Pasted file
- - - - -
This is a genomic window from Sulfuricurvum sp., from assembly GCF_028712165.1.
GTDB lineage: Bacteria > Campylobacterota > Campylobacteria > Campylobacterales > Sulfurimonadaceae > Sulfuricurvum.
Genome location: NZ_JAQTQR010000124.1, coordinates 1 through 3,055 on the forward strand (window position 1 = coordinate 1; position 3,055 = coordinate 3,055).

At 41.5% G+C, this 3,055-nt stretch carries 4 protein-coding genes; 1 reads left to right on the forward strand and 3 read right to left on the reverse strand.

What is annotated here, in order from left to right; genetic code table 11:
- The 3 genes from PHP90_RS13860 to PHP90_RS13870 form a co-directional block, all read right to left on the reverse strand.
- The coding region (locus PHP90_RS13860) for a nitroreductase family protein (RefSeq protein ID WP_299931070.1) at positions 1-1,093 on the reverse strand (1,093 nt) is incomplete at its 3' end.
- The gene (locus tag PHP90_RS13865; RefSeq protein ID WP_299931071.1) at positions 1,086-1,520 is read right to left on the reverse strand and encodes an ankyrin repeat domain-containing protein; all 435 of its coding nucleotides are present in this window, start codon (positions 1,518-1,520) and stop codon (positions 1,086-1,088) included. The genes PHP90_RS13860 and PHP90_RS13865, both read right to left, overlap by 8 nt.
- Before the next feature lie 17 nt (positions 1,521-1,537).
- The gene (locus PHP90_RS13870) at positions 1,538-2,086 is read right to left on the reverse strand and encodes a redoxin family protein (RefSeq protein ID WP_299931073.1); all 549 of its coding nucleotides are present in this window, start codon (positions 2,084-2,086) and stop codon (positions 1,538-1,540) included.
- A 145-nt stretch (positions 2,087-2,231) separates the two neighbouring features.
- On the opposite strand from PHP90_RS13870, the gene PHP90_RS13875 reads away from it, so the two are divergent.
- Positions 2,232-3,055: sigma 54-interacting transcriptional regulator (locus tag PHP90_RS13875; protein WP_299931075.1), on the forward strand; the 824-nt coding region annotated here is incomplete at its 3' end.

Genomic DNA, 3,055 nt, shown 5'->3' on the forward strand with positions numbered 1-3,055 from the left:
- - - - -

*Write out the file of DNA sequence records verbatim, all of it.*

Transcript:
This is a genomic window from Sulfuricurvum sp., from assembly GCF_028712165.1.
GTDB lineage: Bacteria > Campylobacterota > Campylobacteria > Campylobacterales > Sulfurimonadaceae > Sulfuricurvum.
Genome location: NZ_JAQTQR010000124.1, coordinates 1 through 3,055 on the forward strand (window position 1 = coordinate 1; position 3,055 = coordinate 3,055).

At 41.5% G+C, this 3,055-nt stretch carries 4 protein-coding genes; 1 reads left to right on the forward strand and 3 read right to left on the reverse strand.

What is annotated here, in order from left to right; genetic code table 11:
- The 3 genes from PHP90_RS13860 to PHP90_RS13870 form a co-directional block, all read right to left on the reverse strand.
- The coding region (locus PHP90_RS13860) for a nitroreductase family protein (RefSeq protein ID WP_299931070.1) at positions 1-1,093 on the reverse strand (1,093 nt) is incomplete at its 3' end.
- The gene (locus tag PHP90_RS13865; RefSeq protein ID WP_299931071.1) at positions 1,086-1,520 is read right to left on the reverse strand and encodes an ankyrin repeat domain-containing protein; all 435 of its coding nucleotides are present in this window, start codon (positions 1,518-1,520) and stop codon (positions 1,086-1,088) included. The genes PHP90_RS13860 and PHP90_RS13865, both read right to left, overlap by 8 nt.
- Before the next feature lie 17 nt (positions 1,521-1,537).
- The gene (locus PHP90_RS13870) at positions 1,538-2,086 is read right to left on the reverse strand and encodes a redoxin family protein (RefSeq protein ID WP_299931073.1); all 549 of its coding nucleotides are present in this window, start codon (positions 2,084-2,086) and stop codon (positions 1,538-1,540) included.
- A 145-nt stretch (positions 2,087-2,231) separates the two neighbouring features.
- On the opposite strand from PHP90_RS13870, the gene PHP90_RS13875 reads away from it, so the two are divergent.
- Positions 2,232-3,055: sigma 54-interacting transcriptional regulator (locus tag PHP90_RS13875; protein WP_299931075.1), on the forward strand; the 824-nt coding region annotated here is incomplete at its 3' end.

Genomic DNA, 3,055 nt, shown 5'->3' on the forward strand with positions numbered 1-3,055 from the left: